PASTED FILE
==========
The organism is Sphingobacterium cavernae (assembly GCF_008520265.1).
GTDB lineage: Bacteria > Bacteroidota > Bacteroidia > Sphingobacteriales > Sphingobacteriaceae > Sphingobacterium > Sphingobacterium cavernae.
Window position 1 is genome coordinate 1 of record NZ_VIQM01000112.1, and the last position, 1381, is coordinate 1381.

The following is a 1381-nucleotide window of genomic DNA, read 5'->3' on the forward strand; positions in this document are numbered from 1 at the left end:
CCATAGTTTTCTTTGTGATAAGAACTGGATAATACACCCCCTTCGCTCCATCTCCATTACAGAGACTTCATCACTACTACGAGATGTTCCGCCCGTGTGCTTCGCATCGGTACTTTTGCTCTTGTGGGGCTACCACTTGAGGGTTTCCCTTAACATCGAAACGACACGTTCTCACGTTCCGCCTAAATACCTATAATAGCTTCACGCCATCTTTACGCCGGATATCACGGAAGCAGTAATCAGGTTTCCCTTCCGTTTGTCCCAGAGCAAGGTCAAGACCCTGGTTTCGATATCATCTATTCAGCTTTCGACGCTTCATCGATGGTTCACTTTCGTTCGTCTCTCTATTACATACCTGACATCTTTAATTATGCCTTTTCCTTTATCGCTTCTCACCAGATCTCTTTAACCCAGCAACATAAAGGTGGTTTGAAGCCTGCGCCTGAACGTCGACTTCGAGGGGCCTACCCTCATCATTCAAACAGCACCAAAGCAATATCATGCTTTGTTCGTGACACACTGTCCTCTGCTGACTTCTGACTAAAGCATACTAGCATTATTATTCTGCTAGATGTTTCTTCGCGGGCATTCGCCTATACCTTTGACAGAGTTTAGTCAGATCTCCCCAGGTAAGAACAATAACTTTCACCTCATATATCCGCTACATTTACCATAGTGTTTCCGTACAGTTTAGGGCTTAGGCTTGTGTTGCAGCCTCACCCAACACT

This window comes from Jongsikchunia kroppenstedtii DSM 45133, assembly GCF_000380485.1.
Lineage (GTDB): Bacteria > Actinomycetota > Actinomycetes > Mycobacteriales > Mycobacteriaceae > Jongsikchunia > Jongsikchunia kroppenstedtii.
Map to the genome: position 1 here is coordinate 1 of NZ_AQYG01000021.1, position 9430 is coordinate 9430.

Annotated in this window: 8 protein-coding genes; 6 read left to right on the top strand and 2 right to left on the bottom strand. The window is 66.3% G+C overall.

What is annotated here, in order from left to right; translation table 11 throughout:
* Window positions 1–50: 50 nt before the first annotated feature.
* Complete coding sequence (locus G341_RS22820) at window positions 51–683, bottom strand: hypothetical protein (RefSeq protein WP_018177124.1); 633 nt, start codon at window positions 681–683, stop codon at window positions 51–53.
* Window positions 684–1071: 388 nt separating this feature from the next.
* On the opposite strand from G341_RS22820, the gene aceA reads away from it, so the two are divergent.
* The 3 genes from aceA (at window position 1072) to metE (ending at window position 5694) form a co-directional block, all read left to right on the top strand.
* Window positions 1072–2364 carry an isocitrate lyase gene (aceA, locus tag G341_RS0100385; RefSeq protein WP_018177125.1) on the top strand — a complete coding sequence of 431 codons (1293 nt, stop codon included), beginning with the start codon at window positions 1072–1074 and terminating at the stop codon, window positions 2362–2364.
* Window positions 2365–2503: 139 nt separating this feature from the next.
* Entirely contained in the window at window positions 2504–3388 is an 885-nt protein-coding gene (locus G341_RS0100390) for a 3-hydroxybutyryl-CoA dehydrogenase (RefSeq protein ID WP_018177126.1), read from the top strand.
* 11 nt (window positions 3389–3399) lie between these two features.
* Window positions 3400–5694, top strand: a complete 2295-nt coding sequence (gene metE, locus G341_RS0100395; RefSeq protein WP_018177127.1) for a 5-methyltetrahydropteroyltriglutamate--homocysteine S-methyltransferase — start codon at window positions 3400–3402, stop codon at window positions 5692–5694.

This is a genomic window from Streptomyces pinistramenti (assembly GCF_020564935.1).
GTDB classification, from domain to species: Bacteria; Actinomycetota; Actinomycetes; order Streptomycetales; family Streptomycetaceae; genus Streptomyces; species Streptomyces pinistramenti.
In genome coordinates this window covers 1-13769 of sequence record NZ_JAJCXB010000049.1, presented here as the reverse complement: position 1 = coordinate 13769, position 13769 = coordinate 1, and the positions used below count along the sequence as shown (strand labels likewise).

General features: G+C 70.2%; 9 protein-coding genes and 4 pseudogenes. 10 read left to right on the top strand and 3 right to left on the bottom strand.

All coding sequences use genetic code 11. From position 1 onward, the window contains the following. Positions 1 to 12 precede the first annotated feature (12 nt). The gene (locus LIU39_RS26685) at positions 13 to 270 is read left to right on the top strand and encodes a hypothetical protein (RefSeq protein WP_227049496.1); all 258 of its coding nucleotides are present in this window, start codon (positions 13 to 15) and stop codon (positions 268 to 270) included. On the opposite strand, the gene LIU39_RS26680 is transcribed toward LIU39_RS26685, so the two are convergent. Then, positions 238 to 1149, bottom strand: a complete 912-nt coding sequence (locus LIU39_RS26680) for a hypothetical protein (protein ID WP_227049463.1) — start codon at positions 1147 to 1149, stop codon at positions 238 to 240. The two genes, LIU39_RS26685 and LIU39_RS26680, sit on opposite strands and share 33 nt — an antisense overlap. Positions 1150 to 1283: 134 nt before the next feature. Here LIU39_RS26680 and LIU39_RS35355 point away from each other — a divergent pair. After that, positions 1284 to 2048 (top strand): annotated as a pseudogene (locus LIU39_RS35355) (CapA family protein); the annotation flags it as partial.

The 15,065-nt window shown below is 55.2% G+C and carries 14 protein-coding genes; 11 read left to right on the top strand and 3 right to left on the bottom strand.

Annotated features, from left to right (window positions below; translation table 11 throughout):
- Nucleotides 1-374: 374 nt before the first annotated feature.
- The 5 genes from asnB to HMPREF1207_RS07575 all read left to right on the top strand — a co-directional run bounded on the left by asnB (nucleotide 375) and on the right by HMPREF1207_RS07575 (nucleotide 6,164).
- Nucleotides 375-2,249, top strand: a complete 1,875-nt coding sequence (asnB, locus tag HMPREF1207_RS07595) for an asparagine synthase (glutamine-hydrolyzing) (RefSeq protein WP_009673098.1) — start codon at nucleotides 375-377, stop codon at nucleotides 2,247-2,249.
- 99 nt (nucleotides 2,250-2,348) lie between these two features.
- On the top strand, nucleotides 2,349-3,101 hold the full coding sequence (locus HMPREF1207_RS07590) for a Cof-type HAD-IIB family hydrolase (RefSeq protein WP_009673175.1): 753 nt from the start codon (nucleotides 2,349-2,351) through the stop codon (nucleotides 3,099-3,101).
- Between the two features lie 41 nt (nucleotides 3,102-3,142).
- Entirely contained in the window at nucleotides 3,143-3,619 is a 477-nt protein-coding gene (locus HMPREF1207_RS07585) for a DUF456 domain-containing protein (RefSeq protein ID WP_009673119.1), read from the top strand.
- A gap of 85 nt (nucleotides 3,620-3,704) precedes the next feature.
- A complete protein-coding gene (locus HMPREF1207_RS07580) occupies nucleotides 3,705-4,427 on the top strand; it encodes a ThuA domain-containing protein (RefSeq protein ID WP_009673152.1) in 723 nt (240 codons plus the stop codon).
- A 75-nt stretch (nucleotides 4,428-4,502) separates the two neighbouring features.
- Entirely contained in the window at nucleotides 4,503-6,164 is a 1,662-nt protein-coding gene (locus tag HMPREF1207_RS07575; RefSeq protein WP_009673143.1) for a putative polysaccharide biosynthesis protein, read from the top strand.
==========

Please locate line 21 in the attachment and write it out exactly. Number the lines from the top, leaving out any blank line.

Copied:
This is a genomic window from Streptomyces pinistramenti (assembly GCF_020564935.1).